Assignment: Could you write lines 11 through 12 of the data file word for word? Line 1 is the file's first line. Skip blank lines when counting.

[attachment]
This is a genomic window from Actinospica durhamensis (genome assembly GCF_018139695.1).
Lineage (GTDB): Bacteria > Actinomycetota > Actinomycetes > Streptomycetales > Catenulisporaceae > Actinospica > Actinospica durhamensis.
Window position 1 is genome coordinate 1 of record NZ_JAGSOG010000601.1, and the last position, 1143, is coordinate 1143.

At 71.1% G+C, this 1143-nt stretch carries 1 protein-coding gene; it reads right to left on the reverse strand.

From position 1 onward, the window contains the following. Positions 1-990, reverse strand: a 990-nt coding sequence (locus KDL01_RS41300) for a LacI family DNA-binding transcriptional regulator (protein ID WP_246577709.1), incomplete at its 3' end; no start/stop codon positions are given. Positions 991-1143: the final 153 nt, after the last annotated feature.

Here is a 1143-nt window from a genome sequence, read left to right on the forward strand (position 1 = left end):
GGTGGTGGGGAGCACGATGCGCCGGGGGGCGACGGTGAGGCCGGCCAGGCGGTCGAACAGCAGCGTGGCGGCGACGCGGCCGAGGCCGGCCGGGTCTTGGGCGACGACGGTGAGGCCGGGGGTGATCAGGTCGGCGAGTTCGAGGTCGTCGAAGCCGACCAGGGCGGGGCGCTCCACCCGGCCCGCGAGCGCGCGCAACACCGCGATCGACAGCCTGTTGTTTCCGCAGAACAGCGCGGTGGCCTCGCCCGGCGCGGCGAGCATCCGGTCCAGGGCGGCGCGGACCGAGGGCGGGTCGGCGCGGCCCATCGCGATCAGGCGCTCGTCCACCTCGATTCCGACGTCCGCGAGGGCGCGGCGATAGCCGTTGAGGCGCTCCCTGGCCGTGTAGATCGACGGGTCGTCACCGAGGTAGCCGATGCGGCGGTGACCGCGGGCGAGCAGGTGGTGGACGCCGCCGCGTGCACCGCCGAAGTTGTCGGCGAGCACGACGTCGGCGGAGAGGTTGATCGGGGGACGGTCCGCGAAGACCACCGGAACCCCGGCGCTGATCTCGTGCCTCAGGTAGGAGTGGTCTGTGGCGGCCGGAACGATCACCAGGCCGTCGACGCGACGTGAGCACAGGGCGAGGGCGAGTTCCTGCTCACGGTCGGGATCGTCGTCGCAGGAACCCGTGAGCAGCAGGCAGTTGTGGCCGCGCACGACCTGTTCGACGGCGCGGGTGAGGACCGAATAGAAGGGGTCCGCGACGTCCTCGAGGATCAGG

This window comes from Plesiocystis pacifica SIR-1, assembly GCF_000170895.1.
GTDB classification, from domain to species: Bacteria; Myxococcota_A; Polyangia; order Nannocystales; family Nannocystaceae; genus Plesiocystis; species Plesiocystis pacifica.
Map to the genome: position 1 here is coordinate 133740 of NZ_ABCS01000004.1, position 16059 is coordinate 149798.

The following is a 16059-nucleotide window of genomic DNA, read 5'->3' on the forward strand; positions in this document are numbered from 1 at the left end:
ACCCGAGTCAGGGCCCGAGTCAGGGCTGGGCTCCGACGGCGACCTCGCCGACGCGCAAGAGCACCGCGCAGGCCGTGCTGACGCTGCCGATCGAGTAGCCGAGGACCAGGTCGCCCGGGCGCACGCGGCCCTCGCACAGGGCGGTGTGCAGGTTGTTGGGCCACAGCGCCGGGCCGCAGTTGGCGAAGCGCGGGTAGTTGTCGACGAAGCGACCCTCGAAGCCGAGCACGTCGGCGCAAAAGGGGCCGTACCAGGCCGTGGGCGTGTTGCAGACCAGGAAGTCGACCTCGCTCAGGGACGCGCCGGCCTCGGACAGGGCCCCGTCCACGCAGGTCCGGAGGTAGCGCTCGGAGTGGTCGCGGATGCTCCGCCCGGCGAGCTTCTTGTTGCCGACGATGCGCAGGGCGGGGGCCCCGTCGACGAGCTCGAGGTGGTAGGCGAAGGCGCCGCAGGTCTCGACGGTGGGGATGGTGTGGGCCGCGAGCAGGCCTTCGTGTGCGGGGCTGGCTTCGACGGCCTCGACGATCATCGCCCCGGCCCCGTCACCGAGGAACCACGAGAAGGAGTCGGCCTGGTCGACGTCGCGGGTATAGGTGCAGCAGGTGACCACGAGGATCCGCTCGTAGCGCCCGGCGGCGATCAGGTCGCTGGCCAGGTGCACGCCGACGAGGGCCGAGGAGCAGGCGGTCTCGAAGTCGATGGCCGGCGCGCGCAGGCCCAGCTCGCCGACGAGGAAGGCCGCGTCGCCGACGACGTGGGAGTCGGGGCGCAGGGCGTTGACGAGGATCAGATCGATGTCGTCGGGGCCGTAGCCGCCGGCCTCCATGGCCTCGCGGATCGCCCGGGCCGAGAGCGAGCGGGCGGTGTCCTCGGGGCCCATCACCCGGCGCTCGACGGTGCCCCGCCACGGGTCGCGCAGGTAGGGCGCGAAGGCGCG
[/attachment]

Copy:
The following is a 16059-nucleotide window of genomic DNA, read 5'->3' on the forward strand; positions in this document are numbered from 1 at the left end:
ACCCGAGTCAGGGCCCGAGTCAGGGCTGGGCTCCGACGGCGACCTCGCCGACGCGCAAGAGCACCGCGCAGGCCGTGCTGACGCTGCCGATCGAGTAGCCGAGGACCAGGTCGCCCGGGCGCACGCGGCCCTCGCACAGGGCGGTGTGCAGGTTGTTGGGCCACAGCGCCGGGCCGCAGTTGGCGAAGCGCGGGTAGTTGTCGACGAAGCGACCCTCGAAGCCGAGCACGTCGGCGCAAAAGGGGCCGTACCAGGCCGTGGGCGTGTTGCAGACCAGGAAGTCGACCTCGCTCAGGGACGCGCCGGCCTCGGACAGGGCCCCGTCCACGCAGGTCCGGAGGTAGCGCTCGGAGTGGTCGCGGATGCTCCGCCCGGCGAGCTTCTTGTTGCCGACGATGCGCAGGGCGGGGGCCCCGTCGACGAGCTCGAGGTGGTAGGCGAAGGCGCCGCAGGTCTCGACGGTGGGGATGGTGTGGGCCGCGAGCAGGCCTTCGTGTGCGGGGCTGGCTTCGACGGCCTCGACGATCATCGCCCCGGCCCCGTCACCGAGGAACCACGAGAAGGAGTCGGCCTGGTCGACGTCGCGGGTATAGGTGCAGCAGGTGACCACGAGGATCCGCTCGTAGCGCCCGGCGGCGATCAGGTCGCTGGCCAGGTGCACGCCGACGAGGGCCGAGGAGCAGGCGGTCTCGAAGTCGATGGCCGGCGCGCGCAGGCCCAGCTCGCCGACGAGGAAGGCCGCGTCGCCGACGACGTGGGAGTCGGGGCGCAGGGCGTTGACGAGGATCAGATCGATGTCGTCGGGGCCGTAGCCGCCGGCCTCCATGGCCTCGCGGATCGCCCGGGCCGAGAGCGAGCGGGCGGTGTCCTCGGGGCCCATCACCCGGCGCTCGACGGTGCCCCGCCACGGGTCGCGCAGGTAGGGCGCGAAGGCGCG